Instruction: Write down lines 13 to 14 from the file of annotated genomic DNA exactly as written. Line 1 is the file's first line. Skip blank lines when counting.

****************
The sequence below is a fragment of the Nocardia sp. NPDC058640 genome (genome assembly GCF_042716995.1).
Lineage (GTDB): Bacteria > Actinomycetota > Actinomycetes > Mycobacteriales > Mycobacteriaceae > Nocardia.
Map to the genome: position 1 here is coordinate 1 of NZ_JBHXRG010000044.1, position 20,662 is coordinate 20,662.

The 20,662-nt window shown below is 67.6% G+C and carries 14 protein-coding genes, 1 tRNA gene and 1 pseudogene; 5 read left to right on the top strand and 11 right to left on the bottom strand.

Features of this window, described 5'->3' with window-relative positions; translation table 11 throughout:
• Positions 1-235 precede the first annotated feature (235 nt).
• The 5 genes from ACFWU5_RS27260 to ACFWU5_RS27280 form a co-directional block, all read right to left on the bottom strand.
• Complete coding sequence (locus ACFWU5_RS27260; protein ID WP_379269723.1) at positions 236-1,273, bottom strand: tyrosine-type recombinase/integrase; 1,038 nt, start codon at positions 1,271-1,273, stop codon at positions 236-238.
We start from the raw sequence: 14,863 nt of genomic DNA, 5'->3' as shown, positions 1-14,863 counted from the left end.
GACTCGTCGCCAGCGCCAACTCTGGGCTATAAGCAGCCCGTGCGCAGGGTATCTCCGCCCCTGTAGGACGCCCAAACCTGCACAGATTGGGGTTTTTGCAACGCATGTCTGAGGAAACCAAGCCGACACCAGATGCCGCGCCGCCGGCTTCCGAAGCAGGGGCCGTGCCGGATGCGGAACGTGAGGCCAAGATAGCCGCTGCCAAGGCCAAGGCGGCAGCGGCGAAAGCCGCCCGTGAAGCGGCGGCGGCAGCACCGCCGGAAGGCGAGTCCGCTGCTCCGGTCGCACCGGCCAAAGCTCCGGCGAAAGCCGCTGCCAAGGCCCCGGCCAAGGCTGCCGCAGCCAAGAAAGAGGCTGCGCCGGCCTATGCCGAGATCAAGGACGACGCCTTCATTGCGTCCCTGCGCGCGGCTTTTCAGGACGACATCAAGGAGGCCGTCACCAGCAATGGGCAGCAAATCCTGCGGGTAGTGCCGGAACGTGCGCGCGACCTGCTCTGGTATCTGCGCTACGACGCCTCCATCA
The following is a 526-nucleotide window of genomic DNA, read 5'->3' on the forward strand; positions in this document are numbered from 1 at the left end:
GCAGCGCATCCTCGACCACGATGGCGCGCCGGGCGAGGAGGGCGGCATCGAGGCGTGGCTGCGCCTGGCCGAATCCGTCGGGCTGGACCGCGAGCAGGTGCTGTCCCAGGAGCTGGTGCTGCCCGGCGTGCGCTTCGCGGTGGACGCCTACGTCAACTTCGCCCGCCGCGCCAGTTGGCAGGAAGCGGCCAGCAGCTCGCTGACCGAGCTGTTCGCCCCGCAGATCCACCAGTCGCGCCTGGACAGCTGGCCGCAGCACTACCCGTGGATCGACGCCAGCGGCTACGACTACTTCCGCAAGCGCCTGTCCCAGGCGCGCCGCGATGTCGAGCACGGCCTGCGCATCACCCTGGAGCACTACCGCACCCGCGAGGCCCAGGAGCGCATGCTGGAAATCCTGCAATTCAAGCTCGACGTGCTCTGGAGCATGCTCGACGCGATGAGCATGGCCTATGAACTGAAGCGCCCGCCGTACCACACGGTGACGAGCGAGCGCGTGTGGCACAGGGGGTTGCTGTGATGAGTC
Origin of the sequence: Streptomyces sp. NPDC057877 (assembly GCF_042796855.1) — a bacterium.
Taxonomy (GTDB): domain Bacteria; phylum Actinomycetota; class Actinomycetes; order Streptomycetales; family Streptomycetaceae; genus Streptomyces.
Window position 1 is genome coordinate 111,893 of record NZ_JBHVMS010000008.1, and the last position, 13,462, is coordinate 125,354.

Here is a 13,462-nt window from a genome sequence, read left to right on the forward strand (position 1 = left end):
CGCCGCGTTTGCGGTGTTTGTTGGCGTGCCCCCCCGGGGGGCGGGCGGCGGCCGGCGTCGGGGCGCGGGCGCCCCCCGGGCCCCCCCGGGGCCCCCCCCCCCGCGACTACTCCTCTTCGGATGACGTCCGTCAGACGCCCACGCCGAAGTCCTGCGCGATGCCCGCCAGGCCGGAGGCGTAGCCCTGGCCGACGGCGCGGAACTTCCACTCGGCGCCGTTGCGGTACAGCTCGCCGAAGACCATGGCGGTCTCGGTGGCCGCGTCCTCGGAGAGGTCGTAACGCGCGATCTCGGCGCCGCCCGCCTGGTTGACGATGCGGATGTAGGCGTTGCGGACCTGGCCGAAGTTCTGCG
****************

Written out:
Origin of the sequence: Streptomyces sp. NPDC057877 (assembly GCF_042796855.1) — a bacterium.
Taxonomy (GTDB): domain Bacteria; phylum Actinomycetota; class Actinomycetes; order Streptomycetales; family Streptomycetaceae; genus Streptomyces.